Using berries from the red elder (Sambucus racemosa) is controversial. Many experienced herbalists claim it is more toxic than the dark blue species and should be avoided while other herbalists have eaten the fresh berries with no problem.
As I prefer to err on the side of caution, I avoid using these berries.
The main symptom of Sambucus toxicity is vomiting. If this happens to you – stop using the herb or reduce either the frequency or amount you are using.
Chemistry of Sambucus Berries
1. Antioxidants (higher in Sambucus than cranberry or blueberry) support the body in resisting oxidation which is the breaking down, catabolic, aging effect
2. Polyphenols – rainbow colors found in fresh produce
3. Flavonoids such as Anthocyanin + Anthocyanidin – dark blue pigment found in many berries. In Sambucus, these affect the ability of the virus to reproduce.
4. Sambunigrin – a cynogenic glycoside that is reduced/eliminated by drying or cooking the fresh berries. This is the constituent that has been labeled toxic by many.
The berries are used for their anti-viral properties – to either prevent the flu, shorten its duration or to lessen its intensity.
The flowers are used as a relaxing diaphoretic during the fever stage of influenza. This means they relax the body in a way that allows excess heat in the core to move to the surface and be released. This action is similar to opening the windows of a house to let heat escape.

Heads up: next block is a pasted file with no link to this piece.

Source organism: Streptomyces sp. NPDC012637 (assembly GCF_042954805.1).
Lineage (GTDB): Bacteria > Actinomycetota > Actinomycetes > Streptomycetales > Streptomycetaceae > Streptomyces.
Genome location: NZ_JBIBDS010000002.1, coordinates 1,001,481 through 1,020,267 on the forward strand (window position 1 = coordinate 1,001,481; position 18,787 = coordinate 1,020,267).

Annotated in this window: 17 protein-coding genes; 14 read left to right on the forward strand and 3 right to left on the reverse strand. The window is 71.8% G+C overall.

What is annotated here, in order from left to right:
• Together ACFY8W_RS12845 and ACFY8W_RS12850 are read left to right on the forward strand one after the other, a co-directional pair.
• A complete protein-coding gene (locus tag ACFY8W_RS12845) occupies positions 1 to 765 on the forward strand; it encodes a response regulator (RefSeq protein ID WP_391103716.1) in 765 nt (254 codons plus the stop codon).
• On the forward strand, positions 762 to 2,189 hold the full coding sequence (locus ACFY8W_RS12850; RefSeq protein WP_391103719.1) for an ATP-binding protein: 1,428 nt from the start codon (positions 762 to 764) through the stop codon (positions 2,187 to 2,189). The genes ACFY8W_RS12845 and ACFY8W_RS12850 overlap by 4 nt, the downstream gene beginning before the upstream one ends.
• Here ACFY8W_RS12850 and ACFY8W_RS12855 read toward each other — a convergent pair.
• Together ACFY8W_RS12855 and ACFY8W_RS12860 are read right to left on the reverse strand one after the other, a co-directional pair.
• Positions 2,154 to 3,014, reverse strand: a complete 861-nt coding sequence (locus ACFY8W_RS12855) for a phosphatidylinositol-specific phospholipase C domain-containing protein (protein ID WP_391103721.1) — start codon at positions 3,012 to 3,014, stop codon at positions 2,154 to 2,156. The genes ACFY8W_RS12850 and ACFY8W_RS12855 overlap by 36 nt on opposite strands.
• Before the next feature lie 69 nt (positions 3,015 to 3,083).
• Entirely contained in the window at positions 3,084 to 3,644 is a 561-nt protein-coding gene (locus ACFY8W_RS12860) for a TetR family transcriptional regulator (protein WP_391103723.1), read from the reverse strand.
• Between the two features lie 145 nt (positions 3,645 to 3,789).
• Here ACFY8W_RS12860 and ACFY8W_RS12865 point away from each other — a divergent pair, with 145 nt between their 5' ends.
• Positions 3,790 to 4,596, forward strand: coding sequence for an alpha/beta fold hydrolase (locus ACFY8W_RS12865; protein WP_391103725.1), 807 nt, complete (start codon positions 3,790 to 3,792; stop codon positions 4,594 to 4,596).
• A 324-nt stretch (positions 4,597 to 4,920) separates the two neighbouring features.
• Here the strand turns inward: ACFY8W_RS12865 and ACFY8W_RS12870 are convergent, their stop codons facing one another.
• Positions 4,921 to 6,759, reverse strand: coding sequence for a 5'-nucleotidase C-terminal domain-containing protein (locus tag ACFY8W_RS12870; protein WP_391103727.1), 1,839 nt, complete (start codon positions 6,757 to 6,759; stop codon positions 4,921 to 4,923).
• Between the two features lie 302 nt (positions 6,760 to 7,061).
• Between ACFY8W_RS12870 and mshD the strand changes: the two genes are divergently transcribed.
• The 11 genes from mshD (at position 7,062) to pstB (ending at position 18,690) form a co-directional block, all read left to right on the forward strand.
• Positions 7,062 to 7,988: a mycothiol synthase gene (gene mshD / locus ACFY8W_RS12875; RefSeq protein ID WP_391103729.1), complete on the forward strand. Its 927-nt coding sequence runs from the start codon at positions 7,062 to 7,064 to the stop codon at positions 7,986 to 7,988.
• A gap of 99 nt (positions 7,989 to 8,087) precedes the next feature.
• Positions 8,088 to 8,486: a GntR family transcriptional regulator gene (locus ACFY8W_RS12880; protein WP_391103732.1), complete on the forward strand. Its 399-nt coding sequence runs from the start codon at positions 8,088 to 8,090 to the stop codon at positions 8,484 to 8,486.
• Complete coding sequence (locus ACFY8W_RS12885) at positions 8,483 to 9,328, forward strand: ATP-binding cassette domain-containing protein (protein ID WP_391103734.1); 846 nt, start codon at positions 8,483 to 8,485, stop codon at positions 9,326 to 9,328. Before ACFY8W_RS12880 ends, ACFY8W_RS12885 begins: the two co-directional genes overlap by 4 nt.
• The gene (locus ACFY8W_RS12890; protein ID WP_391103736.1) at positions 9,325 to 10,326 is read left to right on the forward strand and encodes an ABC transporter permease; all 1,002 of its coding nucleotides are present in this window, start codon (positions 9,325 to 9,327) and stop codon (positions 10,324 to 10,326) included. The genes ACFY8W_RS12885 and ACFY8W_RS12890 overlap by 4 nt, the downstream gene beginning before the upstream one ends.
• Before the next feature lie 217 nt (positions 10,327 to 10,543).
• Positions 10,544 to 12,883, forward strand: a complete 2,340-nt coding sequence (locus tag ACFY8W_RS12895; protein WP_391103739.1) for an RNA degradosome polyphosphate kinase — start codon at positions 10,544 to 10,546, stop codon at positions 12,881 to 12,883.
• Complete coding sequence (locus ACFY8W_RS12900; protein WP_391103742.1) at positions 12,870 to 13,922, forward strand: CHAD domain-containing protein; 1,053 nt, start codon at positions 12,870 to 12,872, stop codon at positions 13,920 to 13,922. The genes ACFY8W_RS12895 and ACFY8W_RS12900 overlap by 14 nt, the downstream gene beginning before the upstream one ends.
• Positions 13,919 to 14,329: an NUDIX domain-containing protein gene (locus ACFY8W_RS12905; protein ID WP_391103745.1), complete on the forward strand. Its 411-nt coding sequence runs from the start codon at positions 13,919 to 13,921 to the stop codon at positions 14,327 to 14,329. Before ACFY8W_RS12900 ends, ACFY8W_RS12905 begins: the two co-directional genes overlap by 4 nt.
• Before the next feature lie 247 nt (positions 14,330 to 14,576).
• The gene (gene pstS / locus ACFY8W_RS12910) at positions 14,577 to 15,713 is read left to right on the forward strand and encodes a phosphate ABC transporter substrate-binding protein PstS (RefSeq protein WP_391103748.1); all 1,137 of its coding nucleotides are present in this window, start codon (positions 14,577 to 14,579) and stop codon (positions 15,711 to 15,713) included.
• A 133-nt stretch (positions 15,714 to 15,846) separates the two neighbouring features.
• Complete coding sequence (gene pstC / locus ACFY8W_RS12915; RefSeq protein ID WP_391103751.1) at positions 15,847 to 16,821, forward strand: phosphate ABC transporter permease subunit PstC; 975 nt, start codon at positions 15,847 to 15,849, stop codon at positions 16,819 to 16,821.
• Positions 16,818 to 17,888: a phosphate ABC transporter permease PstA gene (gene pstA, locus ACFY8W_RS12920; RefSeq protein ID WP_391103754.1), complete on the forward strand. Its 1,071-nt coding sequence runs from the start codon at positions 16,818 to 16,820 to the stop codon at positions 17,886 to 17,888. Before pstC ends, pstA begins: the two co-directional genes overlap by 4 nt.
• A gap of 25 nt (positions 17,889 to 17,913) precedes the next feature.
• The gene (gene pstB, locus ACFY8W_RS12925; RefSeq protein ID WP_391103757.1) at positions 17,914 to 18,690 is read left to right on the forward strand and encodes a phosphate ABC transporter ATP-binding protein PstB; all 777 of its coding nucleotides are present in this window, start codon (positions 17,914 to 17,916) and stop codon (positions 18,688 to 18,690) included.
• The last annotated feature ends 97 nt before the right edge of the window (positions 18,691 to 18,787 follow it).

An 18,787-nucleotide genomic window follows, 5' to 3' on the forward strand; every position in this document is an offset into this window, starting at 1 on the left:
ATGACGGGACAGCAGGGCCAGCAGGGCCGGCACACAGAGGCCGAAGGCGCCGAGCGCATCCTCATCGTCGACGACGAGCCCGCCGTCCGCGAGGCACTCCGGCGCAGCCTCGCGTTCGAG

This is largely dependent on the elevation and climate. In northern Arizona, the flowers bloom in late May and the large white flowers make the bushes easy to find then.
The berries ripen from mid-July through the end of August.
Traditionally used for influenza, a recent search on the public medicine research database (pubmed.gov) produced:
70 entries for the keywords sambucus influenza
1057 entries for the keyword sambucus
“Elderberry flavonoids bind to and prevent H1N1 infection in vitro”
Roschek B Jr1, Fink RC, McMichael MD, Li D, Alberte RS.
A ionization technique in mass spectrometry called Direct Analysis in Real Time Mass Spectrometry (DART TOF-MS) coupled with a Direct Binding Assay was used to identify and characterize anti-viral components of an elderberry fruit (Sambucus nigra L.) extract without either derivatization or separation by standard chromatographic techniques.
The elderberry extract inhibited Human Influenza A (H1N1) infection in vitro with an IC(50) value of 252+/-34 microg/mL. The Direct Binding Assay established that flavonoids from the elderberry extract bind to H1N1 virions and, when bound, block the ability of the viruses to infect host cells.
Two compounds were identified, 5,7,3′,4′-tetra-O-methylquercetin (1) and 5,7-dihydroxy-4-oxo-2-(3,4,5-trihydroxyphenyl)chroman-3-yl-3,4,5-trihydroxycyclohexanecarboxylate (2), as H1N1-bound chemical species. Compound 1 and dihydromyricetin (3), the corresponding 3-hydroxyflavonone of 2, were synthesized and shown to inhibit H1N1 infection in vitro by binding to H1N1 virions, blocking host cell entry and/or recognition. Compound 1 gave an IC(50) of 0.13 microg/mL (0.36 microM) for H1N1 infection inhibition, while dihydromyricetin (3) achieved an IC(50) of 2.8 microg/mL (8.7 microM). The H1N1 inhibition activities of the elderberry flavonoids compare favorably to the known anti-influenza activities of Oseltamivir (Tamiflu; 0.32 microM) and Amantadine (27 microM).
From Medical Herbalism, Vol 8, #4
by Paul Bergner